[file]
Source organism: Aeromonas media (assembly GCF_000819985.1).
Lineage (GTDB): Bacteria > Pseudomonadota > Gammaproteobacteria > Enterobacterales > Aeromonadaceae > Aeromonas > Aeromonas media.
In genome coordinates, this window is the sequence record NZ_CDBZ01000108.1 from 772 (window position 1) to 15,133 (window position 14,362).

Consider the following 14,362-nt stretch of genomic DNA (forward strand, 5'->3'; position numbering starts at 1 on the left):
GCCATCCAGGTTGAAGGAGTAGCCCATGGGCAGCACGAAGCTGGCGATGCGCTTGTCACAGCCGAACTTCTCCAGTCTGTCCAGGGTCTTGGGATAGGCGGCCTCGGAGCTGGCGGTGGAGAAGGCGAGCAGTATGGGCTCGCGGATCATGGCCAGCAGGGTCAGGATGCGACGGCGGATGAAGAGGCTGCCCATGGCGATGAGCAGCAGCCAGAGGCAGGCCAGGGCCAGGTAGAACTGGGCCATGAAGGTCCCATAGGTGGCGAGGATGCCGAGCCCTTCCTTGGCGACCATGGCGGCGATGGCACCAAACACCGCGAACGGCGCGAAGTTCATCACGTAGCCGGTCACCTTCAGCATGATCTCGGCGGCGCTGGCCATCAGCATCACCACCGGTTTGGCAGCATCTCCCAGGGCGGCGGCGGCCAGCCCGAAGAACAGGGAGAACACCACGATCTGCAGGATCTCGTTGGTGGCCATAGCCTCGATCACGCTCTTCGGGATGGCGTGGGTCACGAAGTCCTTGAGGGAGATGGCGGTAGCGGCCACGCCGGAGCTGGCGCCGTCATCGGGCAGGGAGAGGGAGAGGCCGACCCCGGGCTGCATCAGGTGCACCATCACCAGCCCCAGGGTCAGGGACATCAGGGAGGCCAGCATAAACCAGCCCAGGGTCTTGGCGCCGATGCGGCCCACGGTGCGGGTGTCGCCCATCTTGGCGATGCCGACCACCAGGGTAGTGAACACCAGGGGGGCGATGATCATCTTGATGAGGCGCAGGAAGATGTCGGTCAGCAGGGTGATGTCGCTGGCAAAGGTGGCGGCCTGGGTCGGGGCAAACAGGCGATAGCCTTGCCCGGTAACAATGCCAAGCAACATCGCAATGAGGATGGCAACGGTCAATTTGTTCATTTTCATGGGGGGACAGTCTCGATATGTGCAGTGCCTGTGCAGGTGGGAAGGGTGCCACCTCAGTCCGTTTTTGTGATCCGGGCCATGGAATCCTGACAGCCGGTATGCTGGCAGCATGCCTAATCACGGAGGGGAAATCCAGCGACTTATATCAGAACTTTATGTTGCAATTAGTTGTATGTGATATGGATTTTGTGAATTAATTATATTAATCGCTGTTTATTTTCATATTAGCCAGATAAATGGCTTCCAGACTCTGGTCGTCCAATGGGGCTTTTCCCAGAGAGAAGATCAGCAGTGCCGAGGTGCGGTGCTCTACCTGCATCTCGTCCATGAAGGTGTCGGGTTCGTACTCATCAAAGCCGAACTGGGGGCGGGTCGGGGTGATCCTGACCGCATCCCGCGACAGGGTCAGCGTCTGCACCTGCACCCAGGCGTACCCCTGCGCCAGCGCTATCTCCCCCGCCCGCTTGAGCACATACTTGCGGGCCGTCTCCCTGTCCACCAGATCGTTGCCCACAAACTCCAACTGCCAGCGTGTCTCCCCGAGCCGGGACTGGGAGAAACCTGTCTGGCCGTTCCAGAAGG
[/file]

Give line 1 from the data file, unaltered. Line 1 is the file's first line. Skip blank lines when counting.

Source organism: Aeromonas media (assembly GCF_000819985.1).